Battle Royale is the last movie of the great Japanese director Kinji Fukasaku, out in 2000 after many problems with censorship.
The basic idea of this story made a lot of noise, like the famous A Clockwork Orange by Stanley Kubrick.
Indeed, in this case, we talk about youth violence and the government’s brutal repression.
It all takes place in a fictional Asian nation with a new law to combat the growing delinquency.
This Batlle Royale Act establishes an annual random drawing of students and takes them to a lonely island.
Initially, these kids have no fear, as they believe it’s just an ordinary school trip like any other.
But when some soldiers brutally welcome them, an old professor of theirs explains to everyone what the game’s rules are.
The soldiers put a collar on each student, which will explode if they tamper with it or try to escape.
They also give each of them a backpack containing several days’ worth of food and a totally random weapon.
Only one will survive the game, which will only end when everyone else is dead, no matter what.
Without many compliments, the boys forget any friendship and begin to slaughter each other mercilessly.
Some among them gather in small groups, depending on their acquaintances and affinities.
However, even these groups quickly break up once the blood starts flowing.
Their only chance will be some surprise guests, who might give trouble to both the military and their ruthless professor.
A movie never distributed in U.S. theaters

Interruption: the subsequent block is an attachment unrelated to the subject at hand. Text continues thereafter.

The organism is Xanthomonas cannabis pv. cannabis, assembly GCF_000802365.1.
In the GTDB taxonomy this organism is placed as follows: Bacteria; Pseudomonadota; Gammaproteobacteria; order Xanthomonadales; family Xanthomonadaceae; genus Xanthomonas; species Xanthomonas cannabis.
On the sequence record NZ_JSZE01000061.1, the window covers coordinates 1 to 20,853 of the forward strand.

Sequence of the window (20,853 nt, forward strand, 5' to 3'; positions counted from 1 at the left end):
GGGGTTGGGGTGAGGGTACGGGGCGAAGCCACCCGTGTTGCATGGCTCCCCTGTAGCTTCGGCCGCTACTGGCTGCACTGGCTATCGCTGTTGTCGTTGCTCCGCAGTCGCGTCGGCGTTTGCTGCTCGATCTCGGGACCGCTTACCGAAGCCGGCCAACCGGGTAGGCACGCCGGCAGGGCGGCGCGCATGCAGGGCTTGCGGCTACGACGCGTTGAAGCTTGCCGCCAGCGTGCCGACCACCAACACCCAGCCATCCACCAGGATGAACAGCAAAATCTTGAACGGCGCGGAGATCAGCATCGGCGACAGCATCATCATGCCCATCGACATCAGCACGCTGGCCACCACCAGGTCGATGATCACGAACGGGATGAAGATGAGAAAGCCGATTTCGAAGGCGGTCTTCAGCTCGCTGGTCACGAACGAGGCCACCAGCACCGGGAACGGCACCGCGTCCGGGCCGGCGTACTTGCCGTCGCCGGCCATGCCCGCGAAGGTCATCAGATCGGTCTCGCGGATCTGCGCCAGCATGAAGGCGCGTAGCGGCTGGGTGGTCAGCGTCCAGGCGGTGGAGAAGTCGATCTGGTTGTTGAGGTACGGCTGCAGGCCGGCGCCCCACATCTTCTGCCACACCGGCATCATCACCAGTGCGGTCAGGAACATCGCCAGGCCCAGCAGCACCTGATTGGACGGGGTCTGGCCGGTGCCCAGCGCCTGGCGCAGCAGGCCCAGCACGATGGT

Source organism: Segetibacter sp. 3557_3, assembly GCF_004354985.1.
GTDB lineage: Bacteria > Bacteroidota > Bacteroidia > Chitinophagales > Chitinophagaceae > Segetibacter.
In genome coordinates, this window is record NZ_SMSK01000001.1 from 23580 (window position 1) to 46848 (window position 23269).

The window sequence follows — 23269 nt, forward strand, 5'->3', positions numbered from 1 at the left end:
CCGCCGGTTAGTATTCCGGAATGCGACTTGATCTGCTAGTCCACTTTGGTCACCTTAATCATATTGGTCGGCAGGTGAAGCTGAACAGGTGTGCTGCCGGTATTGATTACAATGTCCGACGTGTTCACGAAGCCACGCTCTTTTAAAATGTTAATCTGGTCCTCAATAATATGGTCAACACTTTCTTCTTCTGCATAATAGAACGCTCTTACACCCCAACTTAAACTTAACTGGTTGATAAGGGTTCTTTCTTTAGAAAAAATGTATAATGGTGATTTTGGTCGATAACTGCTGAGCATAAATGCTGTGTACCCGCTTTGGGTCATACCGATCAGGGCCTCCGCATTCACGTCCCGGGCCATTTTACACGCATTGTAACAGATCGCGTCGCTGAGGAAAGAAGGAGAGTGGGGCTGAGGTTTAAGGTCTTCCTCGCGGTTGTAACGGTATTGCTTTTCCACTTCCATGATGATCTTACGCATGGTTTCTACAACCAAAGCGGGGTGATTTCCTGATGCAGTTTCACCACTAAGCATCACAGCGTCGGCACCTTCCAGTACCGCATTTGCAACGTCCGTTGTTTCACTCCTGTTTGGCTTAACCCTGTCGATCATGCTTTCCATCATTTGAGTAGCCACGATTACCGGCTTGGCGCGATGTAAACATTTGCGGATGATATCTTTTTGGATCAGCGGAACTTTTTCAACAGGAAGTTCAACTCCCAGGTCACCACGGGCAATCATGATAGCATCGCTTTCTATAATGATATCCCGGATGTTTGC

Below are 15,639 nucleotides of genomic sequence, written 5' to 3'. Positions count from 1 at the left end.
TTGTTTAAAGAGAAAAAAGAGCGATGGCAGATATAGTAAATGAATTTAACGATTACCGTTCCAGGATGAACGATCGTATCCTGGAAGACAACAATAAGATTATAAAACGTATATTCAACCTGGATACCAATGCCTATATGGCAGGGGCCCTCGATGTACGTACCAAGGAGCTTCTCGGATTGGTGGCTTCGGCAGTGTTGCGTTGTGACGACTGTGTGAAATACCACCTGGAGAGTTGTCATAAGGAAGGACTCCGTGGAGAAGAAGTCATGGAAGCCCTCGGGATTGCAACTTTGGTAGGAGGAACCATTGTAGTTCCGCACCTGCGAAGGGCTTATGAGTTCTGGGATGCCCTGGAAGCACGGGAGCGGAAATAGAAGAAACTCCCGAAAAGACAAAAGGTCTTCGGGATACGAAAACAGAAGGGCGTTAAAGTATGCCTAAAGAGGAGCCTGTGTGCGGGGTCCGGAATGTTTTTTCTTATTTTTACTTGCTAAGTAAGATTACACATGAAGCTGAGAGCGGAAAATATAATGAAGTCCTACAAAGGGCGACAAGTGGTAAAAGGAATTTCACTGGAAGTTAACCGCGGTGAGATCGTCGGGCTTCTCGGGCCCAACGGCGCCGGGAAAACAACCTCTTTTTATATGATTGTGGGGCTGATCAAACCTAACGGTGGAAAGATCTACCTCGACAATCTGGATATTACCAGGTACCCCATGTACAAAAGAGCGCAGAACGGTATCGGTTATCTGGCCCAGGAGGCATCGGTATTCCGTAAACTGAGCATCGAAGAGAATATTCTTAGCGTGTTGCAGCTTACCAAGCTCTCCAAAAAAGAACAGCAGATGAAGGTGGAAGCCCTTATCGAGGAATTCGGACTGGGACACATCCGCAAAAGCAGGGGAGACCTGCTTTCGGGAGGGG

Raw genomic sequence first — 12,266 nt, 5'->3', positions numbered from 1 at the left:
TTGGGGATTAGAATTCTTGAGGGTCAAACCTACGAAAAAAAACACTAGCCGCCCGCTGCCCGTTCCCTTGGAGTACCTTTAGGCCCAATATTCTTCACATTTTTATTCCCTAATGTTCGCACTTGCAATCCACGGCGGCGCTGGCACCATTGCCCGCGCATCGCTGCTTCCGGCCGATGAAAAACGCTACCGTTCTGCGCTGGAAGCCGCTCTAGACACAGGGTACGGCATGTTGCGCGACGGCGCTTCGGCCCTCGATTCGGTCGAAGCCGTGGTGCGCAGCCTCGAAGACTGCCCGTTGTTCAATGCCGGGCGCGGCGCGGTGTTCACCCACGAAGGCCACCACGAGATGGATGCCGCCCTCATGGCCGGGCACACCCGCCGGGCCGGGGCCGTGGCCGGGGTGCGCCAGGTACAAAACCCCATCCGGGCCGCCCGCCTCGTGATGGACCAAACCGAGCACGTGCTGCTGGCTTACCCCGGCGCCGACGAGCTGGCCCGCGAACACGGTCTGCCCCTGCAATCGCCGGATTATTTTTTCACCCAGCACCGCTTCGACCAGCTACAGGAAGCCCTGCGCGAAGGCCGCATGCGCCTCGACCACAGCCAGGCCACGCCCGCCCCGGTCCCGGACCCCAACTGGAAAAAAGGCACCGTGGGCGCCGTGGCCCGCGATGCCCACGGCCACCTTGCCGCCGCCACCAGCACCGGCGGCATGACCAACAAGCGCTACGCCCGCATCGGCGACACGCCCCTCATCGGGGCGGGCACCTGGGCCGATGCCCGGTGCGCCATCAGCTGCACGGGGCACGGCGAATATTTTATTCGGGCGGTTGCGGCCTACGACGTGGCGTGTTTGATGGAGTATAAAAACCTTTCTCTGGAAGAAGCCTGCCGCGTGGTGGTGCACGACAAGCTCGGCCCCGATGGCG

As said, censorship hit Battle Royale very hard in 2000, significantly reducing the distribution of this movie.
In some countries, such as Germany, there were cuts and changes, and in the United States, it never reached theaters.
Nevertheless, this Kinji Fukasaku‘s masterpiece became an instant cult hit, clamorously closing his filmography.
It also gave similar stories with a deadly competition between teenagers, such as the famous Hunger Games saga.
These films were a huge success, but I think they do not reach the value of this masterpiece of Japanese cinema.
Let’s be clear, they are good action entertainment with good direction and excellent actors, and I don’t want to belittle them.
However, Battle Royale has humor and mischief that they don’t, plus a distinctive and unique directing style.
Fukasaku perfectly combines the visual violence of his Yakuza movies with a grisly coming-of-age tale like Lord of the Flies.
After the brief introduction, the rhythm quickly picks up, then alternating comedy and romantic scenes with personal revenge shoot-outs and fights.
The absurdist irony brings a smile to your face in the most unexpected moments, like a cheerful smiling girl’s vicious opening video tutorial.
Exactly how, when we least expect it, the story veers into the personal dramas of the many contestants in this brutal game.
The glorification on good and evil in an Eastern fashion
Battle Royale represents the epitome that pushes everything I love about Eastern cinema to the max.
Although the students are obviously the victims in this story, it’s hard to categorize them as the good guys.
Indeed, the minute they have weapons in hand and the game begins, many of them become psychopaths in a manner they would never have believed.
This way of conceiving human nature is a far cry from Western films, where there is often simply the good guy who has to deal with the villain of the day.
In the role of a professor named Kitano, the actor gives an extraordinarily chilling and unforgettable performance.
His viciousness towards the kids is pure and uncontrolled, killing some of them brutally only in the initial briefing.
Starting as a somewhat dark student who stands on the sidelines towards her friends, her violence fully explodes once on the island.
Even more dangerous is Takashi Tsukamoto, a contestant in the game by his own choice after surviving a previous edition.
In conclusion, Battle Royale is one of the most influential films in the Western cinema in the last 20 years.
Although many people don’t even know it, its merits are apparent and undeniable.
So I hope you’ll run out to see it if you missed it, hoping you’ll find it as wonderful as I did.